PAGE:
Hacking in China has become a widespread disease with cybersecurity becoming a popular choice for college graduates looking to trade in their computer skills for quick cash. This can come in many forms such as military led cyberwarfare, civilian hackers targeting infrastructure, hackers deploying ransomware, targeting critical infrastructure, blackmail, and human trafficking to name a few. Another key factor that differentiates Chinese hackers are the lack of any boundaries between intelligence collection and intellectual theft. The huge outcry to ban companies like Huawei and TikTok are sufficient reasons to worry about the lack of data privacy and just how deeply such companies facilitate Chinese hackers into exploiting vulnerabilities.
Latest assessments by foreign intelligence service show that Beijing is using social media in order to influence public opinion and target individuals. Companies like Huawei and Hikvision are being accused of espionage and orchestrating cyber attacks. The recent theft of sensitive company data from Dutch ASML chip provider is suspected of Chinese origin. This is mainly to bypass export control regulations after Xi Jinping widely announced that it would build its own semiconductor and chip-building capabilities. The theft is by no means an isolated incident but a part of regularly organized commercial espionage by China in order to target the economies of other countries.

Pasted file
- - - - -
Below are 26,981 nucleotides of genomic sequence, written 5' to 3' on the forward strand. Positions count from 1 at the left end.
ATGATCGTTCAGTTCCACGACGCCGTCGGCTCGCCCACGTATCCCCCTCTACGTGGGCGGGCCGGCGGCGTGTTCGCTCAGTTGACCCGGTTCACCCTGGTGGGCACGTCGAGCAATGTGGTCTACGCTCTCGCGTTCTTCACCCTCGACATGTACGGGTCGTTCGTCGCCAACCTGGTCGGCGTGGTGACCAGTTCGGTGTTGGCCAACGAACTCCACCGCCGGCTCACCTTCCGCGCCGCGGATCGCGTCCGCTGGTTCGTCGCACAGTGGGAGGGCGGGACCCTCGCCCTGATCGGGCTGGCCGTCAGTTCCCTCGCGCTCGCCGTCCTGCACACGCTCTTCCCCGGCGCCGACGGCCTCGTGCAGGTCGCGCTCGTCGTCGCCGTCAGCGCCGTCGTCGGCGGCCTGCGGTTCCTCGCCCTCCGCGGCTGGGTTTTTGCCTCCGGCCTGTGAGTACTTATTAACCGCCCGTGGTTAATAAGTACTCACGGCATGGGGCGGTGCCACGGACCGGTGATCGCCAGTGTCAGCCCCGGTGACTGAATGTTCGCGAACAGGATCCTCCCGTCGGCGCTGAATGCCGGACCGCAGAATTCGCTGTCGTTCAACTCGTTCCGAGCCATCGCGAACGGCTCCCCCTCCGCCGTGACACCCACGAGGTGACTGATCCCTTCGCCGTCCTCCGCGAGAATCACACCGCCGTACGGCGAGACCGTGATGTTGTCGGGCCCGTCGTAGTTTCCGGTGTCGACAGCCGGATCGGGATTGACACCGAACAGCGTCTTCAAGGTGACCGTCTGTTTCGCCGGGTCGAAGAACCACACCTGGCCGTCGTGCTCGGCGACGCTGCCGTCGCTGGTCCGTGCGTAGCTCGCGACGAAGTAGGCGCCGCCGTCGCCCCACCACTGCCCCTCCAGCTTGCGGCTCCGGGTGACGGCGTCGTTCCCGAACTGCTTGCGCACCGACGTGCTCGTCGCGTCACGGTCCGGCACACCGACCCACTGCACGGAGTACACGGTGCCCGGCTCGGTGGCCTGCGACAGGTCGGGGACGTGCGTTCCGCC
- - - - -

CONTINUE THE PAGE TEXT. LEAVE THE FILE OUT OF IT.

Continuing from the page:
Mandiant is a US based cybersecurity company that became well known after being at the forefront of accusing China of cyber-espionage in 2013. It is now a Google affiliated company and has carried out extensive work in this regard. A recent report from them showed that China based groups like UC3886 are now beginning to target government websites and large companies in a more sophisticated manner. Instead of directly attacking the company, they are trying to exploit vulnerabilities in software like firewalls themselves. The reason for concern is now is that cybersecurity firms themselves are admitting that the obscure attacks and sophisticated technical capabilities imply that Chinese have far greater access to the network than is previously thought possible. Moreover, discovering the depth of the intrusion is likely to take several years in which time China is fully capable of innovating. The latest attack on Fortinet comes in the wake of the National Security Agency warning companies like Citrix and VMware that they were being targeted by China affiliated hacking group APT5.